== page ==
The 2.6.12-rc kernels include, among many other things, the long-awaited
return of the Philips web camera driver. This driver, remember, was
removed at the original author's request; that author (known as "Nemosoft
Unv") objected to the removal of a special-purpose hook which allowed a
non-free decompression module to be loaded into the kernel. After the
removal, Luc Saillard took over the driver, with the goal of getting it
back into the mainline. As part of that process, he reverse engineered the
image decompression code and included it in the GPL-licensed module. It
would appear that this episode has led to a good result: the Philips driver
is back, and more free than before.
Nemosoft has recently resurfaced, however,
to make the claim that things may not be quite as good as they seem.
According to Nemosoft, no real reverse engineering job was done. Instead:
In case you hadn't noticed, that code has been reverse compiled (I
would not even call it "reverse engineered"), and is simply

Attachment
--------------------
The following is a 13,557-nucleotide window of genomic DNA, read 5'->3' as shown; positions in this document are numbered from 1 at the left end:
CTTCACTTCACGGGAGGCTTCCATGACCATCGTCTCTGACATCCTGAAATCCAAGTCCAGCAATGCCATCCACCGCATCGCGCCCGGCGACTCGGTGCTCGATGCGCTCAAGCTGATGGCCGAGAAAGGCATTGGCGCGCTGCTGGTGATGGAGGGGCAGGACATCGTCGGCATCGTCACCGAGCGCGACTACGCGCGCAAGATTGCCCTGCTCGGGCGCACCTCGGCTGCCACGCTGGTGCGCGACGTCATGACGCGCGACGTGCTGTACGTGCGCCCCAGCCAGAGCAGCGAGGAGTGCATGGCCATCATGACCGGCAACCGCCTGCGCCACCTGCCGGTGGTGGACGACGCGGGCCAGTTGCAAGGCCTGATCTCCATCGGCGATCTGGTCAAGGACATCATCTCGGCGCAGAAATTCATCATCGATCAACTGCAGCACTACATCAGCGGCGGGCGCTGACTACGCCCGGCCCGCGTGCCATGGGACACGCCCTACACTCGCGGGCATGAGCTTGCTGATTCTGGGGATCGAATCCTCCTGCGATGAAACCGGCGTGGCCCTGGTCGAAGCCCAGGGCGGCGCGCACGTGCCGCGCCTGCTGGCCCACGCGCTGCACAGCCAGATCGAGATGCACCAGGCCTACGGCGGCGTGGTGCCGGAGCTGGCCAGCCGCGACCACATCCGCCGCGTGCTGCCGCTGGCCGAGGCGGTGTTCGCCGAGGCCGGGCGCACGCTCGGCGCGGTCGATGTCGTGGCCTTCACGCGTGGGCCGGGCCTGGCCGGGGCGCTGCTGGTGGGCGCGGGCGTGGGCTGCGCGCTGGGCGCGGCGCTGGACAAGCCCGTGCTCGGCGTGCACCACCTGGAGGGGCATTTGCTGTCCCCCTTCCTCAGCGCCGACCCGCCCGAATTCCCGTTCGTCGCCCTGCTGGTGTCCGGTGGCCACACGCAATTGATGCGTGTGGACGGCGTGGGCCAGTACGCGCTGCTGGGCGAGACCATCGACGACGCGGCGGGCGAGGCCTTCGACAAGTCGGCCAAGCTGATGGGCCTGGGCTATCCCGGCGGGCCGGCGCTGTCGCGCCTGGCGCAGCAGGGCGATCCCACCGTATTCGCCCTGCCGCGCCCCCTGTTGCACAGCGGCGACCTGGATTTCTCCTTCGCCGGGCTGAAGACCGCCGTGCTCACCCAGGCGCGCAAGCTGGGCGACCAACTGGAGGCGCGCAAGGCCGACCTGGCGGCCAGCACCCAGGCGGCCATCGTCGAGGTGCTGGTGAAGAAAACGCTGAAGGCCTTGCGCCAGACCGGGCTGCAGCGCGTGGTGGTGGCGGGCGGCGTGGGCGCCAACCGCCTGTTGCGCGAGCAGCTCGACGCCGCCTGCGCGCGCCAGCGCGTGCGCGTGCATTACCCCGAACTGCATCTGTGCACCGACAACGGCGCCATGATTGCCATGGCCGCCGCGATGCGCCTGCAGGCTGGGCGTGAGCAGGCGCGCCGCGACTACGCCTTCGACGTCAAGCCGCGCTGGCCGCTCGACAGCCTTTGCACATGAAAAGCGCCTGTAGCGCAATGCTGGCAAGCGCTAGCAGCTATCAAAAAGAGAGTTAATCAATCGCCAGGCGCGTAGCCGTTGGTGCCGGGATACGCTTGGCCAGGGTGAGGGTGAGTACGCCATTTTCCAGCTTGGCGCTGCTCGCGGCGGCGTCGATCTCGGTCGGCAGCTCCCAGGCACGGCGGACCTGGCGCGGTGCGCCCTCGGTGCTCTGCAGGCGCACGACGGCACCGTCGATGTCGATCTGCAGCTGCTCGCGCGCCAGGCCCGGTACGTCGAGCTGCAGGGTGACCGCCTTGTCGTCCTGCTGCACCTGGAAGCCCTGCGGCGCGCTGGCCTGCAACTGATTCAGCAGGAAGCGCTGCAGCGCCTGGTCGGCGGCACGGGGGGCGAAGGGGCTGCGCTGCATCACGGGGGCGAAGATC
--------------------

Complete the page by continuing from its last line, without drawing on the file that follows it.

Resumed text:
illegal. Maybe not in every country, but certainly in some. There
are still some intellectual property rights being violated here,
you know, and I'm surprised at the contempt you and Linux kernel
maintainers show in this regard for a few lines of the law.
Mr. Saillard has been silent on how he performed the reverse engineering
task. A look at the code (example -
pwc-kiara.c) is somewhat unenlightening - the decompression code
consists mostly of a set of tables filled with mysterious numbers. It is
hard to imagine how those tables could be created in any way other than
extracting them from the binary decompressor module.
If the code was truly decompiled and relicensed, there could be a copyright
issue here. On the other hand, the tables used for decompression will be
hard to protect if they are truly the only way to interpret images produced
by the camera. Alan Cox (who forwarded the PWC patches for merging) acknowledges that there could be an issue with
the decompression code, but he is not overly worried about it:
The legal position on reverse engineering is in general fairly
clear. What you describe might not be. If so then we need to find
someone who hasn't read the code to rewrite it from the algorithm
description of the current code. Shouldn't take more than a week.
Alan also points out an issue others have raised: by Nemosoft's admission,
the non-disclosure agreement which forced the decompression code to be
proprietary ran out some time ago. Nemosoft could thus resolve the
licensing issues by simply releasing the decompression code under a free
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